Rainbow Week promotes understanding of LGBTQ issues

The Rainbow Pride and Transgender Pride Flags flew in the Torrey Pines High School’s Learning Commons April 17-21 as part of the campus’ third annual Rainbow Week put on by the school’s Gender & Sexualities Alliance Club.

Rainbow Week coincided with the student-led National Day of Silence on April 21 to bring attention to anti-LGBTQ bullying and harassment. Some students took a vow of silence for the day while others joined for a silent lunch on the quad in an effort to show support for the LGBTQ (lesbian, gay, bisexual, transgender and queer) community by illustrating the silencing effect of bullying on LGBTQ students and those perceived to be LGBTQ.

“Rainbow Week is one way students come together to share their experiences and have discussions to increase understanding, which can increase respect and safety if we are willing to consider another person’s experiences and humanity,” said Don Collins, the advisor for the GSA. “The week is one way to help everyone see and understand that every student has a right to a safe, free public education. The district school board passed an important resolution in March that restates their policies for safe and inclusive schools and supports California state laws.”

The TPHS Jazz Band performed at lunch on April 19 after an assembly attended by 800 students. Guest speakers Kathie Moehlig, Isaac Gomez and Relle Goan from Trans Family Support Services talked about the gender spectrum and their personal experiences. Rebekah J. Hook-Held of the San Diego LGBT Community Center talked about services provided by the center and presented information on anti-LGBTQ bills currently being debated around the country.

Piril Nirgis, the Torrey Pines GSA vice president, read a letter written by a trans sophomore student currently attending Torrey Pines, who remained anonymous. The student wrote about how he only has one friend and on most days never talks to anyone but a teacher.

“I’m what society would call ‘transgender’ when in reality I am only being true to myself. I’m not confused, for me being trans is not about my gender, it’s about my identity. I identify as male and will for the rest of my life,” the student wrote. “Every day I worry about our country and specifically the LGBTQ community as a whole. There are groups of people who don’t understand which includes some who are not at all interested to consider LGBTQ experiences and struggles in order to understand. They’d even say some of us shouldn’t be able to go in the bathroom we think and know we belong in, when in reality, you haven’t noticed us in the first place. We are not different, we are as human as you are, and that includes me. A bathroom is just a bathroom and no one, including you, should be restricted to go just because someone thinks you’re something that you aren’t.”

Collins said the student’s letter and the speakers’ stories were powerful and generated a lot of thought and discussion.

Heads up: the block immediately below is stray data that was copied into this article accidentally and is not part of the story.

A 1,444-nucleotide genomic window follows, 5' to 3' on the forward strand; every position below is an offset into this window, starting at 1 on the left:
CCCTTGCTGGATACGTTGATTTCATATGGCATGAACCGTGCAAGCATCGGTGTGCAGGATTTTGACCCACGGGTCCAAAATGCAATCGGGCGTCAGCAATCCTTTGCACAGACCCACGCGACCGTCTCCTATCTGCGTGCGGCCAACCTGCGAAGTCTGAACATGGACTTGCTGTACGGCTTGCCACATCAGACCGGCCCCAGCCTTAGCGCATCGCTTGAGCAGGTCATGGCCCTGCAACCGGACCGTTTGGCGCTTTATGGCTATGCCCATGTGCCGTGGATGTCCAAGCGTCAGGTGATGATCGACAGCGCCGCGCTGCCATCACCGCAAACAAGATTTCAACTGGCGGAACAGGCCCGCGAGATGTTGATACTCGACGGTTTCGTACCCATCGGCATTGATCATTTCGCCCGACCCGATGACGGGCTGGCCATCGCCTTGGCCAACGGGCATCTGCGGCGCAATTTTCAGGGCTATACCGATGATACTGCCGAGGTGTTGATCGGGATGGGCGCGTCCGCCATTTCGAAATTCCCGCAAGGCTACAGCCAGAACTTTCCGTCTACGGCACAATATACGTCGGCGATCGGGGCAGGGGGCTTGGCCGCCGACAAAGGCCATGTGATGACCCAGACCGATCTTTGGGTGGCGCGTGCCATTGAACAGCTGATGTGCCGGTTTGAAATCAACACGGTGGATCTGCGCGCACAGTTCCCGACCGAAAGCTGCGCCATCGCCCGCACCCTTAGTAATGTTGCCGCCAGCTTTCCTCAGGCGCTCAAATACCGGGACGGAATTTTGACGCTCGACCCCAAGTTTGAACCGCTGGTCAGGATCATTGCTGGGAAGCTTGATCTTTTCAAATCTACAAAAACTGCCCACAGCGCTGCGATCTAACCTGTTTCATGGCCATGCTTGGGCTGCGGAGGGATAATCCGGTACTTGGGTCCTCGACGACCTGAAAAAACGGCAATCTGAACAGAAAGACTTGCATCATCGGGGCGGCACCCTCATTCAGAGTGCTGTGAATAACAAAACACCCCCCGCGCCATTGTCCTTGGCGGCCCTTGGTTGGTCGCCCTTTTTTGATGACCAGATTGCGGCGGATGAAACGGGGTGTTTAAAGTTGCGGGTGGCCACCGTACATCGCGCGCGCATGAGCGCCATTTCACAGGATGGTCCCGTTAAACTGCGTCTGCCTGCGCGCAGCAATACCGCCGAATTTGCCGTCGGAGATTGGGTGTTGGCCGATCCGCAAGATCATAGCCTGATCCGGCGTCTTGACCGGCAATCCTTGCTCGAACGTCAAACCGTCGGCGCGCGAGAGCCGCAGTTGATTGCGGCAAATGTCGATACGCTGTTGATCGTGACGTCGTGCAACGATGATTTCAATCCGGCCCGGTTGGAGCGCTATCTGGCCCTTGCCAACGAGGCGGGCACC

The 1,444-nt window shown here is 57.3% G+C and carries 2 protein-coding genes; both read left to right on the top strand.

“Rainbow Week is a good reminder of the kids on campus that we might not think about and it does a great job of letting them know they are included as part of our school,” reflected junior Ty Willden. “I think it’s important and it definitely has a place here.”

“I think bringing a subject like this to campus just brings more criticism to it. In a certain way people in the LGBT crowd can be misunderstood, so in a way this event was important, but it can also add fuel to the fire,” said senior Curtis Broxterman. “I disagree with having programs like this or Black History Month in school because it creates division. Putting a label on yourself puts you up for criticism and scrutiny whether that’s being a jock or being gay.”

Piril said in past years, the GSA saw the usual writing on posters and torn down decorations but this year they noticed more verbal insults being thrown around. He said the club understood the resistance as they know it will take time for society to adjust but they were a little taken aback by the amount of derogatory questions and attention.

“We attributed this increase in resistance to the changes happening in our political climate. I hope that human rights won’t be a partisan issue in the coming years. This resistance only hurts the LGBTQ+ students at our school who are afraid to speak up. Like the mother of the trans son said at the assembly, ‘I am most afraid of you, the students, when I send my transgender son to class trips.’ We even saw someone write ‘lol’ on the ‘40% of teens who commit suicide identify as LGBT’ poster,” Piril said. “TP GSA honestly hopes that much of this resistance is only caused by immaturity, and that seemed to be the case in previous years, but now we aren’t so sure.”

Collins said the shared experiences heard on Rainbow Week can be lifelong lessons for students.

“Imagine if next week or five, or 10, or even 20 years from now someone close to you like a best friend or your brother or a parent, came out as lesbian or gay or transgender. You might think that would never happen, but it happens every day,” Collins said. “How would you want other people to treat your sister or your brother or your parent? Would you worry about your best friend’s safety or discrimination they might face at school or at work? Would you be able to accept them and love them and support them? Rainbow Week can help reduce the fear and misunderstanding that creates conflict.”